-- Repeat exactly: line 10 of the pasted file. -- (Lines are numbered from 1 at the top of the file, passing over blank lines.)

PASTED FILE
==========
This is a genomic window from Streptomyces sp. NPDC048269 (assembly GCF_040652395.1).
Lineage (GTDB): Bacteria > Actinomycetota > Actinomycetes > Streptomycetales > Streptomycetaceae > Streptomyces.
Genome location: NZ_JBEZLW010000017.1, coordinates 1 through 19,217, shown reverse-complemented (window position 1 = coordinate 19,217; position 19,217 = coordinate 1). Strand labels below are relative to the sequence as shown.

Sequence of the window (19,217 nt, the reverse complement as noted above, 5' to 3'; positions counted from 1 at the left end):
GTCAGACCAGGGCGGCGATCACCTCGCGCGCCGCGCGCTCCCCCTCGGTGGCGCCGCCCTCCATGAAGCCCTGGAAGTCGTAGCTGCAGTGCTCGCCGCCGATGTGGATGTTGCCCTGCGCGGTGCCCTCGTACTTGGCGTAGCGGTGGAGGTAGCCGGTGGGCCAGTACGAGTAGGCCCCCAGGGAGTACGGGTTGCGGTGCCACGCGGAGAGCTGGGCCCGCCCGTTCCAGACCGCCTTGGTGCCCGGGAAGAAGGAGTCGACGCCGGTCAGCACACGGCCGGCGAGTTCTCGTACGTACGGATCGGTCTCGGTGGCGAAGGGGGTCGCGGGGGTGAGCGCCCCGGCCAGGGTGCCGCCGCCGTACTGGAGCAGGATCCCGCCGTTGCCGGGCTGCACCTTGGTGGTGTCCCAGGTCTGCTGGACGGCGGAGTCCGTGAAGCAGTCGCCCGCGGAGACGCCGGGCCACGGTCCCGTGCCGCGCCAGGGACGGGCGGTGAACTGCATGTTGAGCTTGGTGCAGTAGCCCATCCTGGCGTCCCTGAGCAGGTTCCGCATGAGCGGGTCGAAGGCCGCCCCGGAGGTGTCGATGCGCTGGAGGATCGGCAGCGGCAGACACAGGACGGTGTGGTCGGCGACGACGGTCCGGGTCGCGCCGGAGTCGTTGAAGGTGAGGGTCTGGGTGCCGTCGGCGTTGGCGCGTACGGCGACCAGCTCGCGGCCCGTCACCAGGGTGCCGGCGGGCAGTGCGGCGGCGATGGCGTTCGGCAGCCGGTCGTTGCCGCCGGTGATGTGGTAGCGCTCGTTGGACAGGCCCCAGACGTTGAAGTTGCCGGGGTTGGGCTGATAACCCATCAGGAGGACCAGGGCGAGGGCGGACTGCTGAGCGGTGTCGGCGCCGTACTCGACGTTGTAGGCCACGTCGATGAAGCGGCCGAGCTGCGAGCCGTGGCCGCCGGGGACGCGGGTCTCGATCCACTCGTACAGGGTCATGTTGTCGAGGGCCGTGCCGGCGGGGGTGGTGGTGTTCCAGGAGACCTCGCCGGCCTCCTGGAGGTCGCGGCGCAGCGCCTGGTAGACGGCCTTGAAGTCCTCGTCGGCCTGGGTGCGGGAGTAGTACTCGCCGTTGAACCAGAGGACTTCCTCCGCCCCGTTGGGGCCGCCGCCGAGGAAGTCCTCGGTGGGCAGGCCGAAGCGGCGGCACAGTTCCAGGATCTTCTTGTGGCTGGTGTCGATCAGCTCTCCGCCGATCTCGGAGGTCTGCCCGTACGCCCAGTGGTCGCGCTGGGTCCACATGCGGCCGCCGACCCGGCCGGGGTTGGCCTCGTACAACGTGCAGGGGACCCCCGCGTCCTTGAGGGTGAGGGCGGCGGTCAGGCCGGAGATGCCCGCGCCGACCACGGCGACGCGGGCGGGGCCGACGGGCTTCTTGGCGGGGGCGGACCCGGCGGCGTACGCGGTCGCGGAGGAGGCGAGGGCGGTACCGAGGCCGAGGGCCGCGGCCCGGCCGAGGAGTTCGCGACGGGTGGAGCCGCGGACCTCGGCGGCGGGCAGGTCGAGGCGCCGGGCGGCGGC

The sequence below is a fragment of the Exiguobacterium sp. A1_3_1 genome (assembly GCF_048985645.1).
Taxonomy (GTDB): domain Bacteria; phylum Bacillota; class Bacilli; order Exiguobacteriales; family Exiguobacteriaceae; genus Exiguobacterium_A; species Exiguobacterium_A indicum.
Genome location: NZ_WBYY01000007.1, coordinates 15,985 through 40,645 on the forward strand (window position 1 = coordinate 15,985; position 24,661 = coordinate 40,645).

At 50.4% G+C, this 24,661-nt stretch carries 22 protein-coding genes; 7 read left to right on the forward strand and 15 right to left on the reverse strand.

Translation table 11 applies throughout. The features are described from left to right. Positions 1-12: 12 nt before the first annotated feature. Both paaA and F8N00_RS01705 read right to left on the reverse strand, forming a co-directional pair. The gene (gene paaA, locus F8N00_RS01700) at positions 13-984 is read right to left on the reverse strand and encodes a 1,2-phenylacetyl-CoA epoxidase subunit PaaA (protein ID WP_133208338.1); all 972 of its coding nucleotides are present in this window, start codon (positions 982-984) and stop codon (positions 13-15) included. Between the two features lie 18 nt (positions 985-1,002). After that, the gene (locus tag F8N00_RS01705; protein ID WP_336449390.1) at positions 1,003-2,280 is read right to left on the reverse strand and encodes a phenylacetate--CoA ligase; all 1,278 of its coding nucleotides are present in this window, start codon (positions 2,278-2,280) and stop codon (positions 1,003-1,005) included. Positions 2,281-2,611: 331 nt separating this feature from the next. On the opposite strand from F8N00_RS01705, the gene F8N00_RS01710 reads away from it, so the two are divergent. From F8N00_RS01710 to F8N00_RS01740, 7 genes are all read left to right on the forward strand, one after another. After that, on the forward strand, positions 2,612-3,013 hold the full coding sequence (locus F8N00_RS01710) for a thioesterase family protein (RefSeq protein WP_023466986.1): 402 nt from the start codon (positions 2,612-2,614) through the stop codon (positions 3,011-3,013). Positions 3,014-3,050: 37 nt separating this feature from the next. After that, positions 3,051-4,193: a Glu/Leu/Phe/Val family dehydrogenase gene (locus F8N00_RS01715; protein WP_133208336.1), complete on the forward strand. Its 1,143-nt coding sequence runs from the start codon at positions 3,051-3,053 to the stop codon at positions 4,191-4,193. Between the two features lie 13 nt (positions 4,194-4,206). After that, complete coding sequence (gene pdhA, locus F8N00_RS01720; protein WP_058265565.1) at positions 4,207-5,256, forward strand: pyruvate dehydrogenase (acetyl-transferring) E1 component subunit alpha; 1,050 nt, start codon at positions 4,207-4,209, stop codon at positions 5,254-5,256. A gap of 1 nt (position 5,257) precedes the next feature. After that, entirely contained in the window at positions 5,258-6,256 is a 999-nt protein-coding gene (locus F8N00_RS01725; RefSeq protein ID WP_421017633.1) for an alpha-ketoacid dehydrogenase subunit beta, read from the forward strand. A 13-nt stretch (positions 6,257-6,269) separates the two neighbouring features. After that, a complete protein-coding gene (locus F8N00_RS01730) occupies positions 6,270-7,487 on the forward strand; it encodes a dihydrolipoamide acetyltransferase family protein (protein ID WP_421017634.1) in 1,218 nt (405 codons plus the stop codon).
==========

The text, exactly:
Translation table 11 applies throughout. The features are described from left to right. Positions 1-12: 12 nt before the first annotated feature. Both paaA and F8N00_RS01705 read right to left on the reverse strand, forming a co-directional pair. The gene (gene paaA, locus F8N00_RS01700) at positions 13-984 is read right to left on the reverse strand and encodes a 1,2-phenylacetyl-CoA epoxidase subunit PaaA (protein ID WP_133208338.1); all 972 of its coding nucleotides are present in this window, start codon (positions 982-984) and stop codon (positions 13-15) included. Between the two features lie 18 nt (positions 985-1,002). After that, the gene (locus tag F8N00_RS01705; protein ID WP_336449390.1) at positions 1,003-2,280 is read right to left on the reverse strand and encodes a phenylacetate--CoA ligase; all 1,278 of its coding nucleotides are present in this window, start codon (positions 2,278-2,280) and stop codon (positions 1,003-1,005) included. Positions 2,281-2,611: 331 nt separating this feature from the next. On the opposite strand from F8N00_RS01705, the gene F8N00_RS01710 reads away from it, so the two are divergent. From F8N00_RS01710 to F8N00_RS01740, 7 genes are all read left to right on the forward strand, one after another. After that, on the forward strand, positions 2,612-3,013 hold the full coding sequence (locus F8N00_RS01710) for a thioesterase family protein (RefSeq protein WP_023466986.1): 402 nt from the start codon (positions 2,612-2,614) through the stop codon (positions 3,011-3,013). Positions 3,014-3,050: 37 nt separating this feature from the next. After that, positions 3,051-4,193: a Glu/Leu/Phe/Val family dehydrogenase gene (locus F8N00_RS01715; protein WP_133208336.1), complete on the forward strand. Its 1,143-nt coding sequence runs from the start codon at positions 3,051-3,053 to the stop codon at positions 4,191-4,193. Between the two features lie 13 nt (positions 4,194-4,206). After that, complete coding sequence (gene pdhA, locus F8N00_RS01720; protein WP_058265565.1) at positions 4,207-5,256, forward strand: pyruvate dehydrogenase (acetyl-transferring) E1 component subunit alpha; 1,050 nt, start codon at positions 4,207-4,209, stop codon at positions 5,254-5,256. A gap of 1 nt (position 5,257) precedes the next feature. After that, entirely contained in the window at positions 5,258-6,256 is a 999-nt protein-coding gene (locus F8N00_RS01725; RefSeq protein ID WP_421017633.1) for an alpha-ketoacid dehydrogenase subunit beta, read from the forward strand. A 13-nt stretch (positions 6,257-6,269) separates the two neighbouring features. After that, a complete protein-coding gene (locus F8N00_RS01730) occupies positions 6,270-7,487 on the forward strand; it encodes a dihydrolipoamide acetyltransferase family protein (protein ID WP_421017634.1) in 1,218 nt (405 codons plus the stop codon).